Liberty Global is focused on opportunistic and strategic investments in over-the-top content, sports rights and free-to-air broadcasters and programming, according to president and CEO Mike Fries.
Speaking at the CTAM Europe EuroSummit in Copenhagen this morning, Fries said that though Liberty Global is “very much a cable company first,” it needs to support its distribution business with high quality content.
“We’re investing more in content these days. We are looking at over-the-top content, free to air broadcasting and production, and sports, because it’s our view that we need to make sure we’re fuelling the distribution business with great stuff and we’re not being excluded from great stuff,” said Fries.
Referring to OTT delivery, Fries said Liberty was “over-investing in the SVOD category” because it recognises that people want to invest content in that manner.
Specifically, he said, Liberty is spending more on “our version of Netflix,” called MyPrime, which is available on Liberty’s Horizon platform and its on-demand networks and currently offers some 1,200 movies and 2,000 hours of series.
Fries said Liberty was looking at direct production opportunities, citing Liberty and Discovery Communications’ buyout of UK-based TV programme maker and distributer All3Media for £550 million (€673 million) earlier this year,
However, he denied that investing in content was a risky strategy in case of a downturn, saying that ad-based businesses, rather than content makers, are subject to more cyclical risk and that “sports rights don’t necessarily wane in tough times.” Liberty currently holds football rights in Belgium through its Telenet subsidiary and was reported earlier this year to be in talks with CVC Capital Partners and Lehman Brothers Holdings about buying a 49% stake in Formula One.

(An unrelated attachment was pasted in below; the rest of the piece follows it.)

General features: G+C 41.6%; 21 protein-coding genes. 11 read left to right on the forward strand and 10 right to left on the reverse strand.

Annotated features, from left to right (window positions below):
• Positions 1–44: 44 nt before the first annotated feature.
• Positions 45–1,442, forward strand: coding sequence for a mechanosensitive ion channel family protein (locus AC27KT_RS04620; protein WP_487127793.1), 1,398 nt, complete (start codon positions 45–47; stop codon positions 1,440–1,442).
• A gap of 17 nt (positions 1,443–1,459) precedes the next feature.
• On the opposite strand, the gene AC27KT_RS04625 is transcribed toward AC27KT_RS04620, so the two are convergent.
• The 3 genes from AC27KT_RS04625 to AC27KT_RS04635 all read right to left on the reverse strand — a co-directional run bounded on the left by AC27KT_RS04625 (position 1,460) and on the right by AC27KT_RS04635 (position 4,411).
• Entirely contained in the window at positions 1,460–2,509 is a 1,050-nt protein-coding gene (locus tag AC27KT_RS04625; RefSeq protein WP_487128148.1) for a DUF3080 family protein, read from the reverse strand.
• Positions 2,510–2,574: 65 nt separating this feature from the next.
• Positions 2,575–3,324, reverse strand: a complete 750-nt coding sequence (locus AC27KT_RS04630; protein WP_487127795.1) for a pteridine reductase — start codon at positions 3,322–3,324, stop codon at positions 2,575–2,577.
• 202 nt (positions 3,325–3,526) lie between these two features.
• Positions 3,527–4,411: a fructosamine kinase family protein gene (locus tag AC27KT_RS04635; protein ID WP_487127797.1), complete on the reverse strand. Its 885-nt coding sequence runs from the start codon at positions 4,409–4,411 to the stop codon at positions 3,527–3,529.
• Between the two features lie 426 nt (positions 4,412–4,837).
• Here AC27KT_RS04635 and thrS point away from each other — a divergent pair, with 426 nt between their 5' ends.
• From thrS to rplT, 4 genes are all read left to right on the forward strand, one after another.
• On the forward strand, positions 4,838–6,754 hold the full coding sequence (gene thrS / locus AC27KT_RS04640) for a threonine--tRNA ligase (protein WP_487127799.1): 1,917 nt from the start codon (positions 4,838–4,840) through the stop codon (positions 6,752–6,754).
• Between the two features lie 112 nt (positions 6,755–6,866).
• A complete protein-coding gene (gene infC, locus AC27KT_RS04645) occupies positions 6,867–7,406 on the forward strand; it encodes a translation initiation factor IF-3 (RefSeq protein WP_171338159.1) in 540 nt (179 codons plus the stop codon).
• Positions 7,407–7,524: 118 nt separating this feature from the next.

On the channels front, Fries defended Liberty’s decision to sell off its Chellomedia channels business to AMC for €750 million last year.
“The truth of the matter is that that cooking channel in Hungary or that kids channel in Poland really didn’t make people subscribe to our services, as much as we loved them – they were great products and great channels,” said Fries.
“We exited that business and decided to put our money into direct content investments that we felt for a time would really drive the distribution platform.”
Talking about free-to-air broadcaster investments, Fries said: “We are looking at free-to-air broadcasters because in Europe broadcasters still get 70% of the eyeballs, unlike the US. So those networks give us reach and give us presence.”
Despite this, Fries said that Liberty had no plans to take a majority stake in UK terrestrial broadcaster ITV, having bought 6.4% stake in the business for £481 million (€608 million) back in July.
“We bought that really because we thought the company was undervalued. We like that management team and that operation, [but it] doesn’t mean we’re going to go and buy the company,” said Fries.
“It’s a very large business and it’s not what we’re planning today, but we like the strategic dialogue that we’re having with ITV. It’s our largest commercial broadcaster, they make television globally and they’re a great company.”
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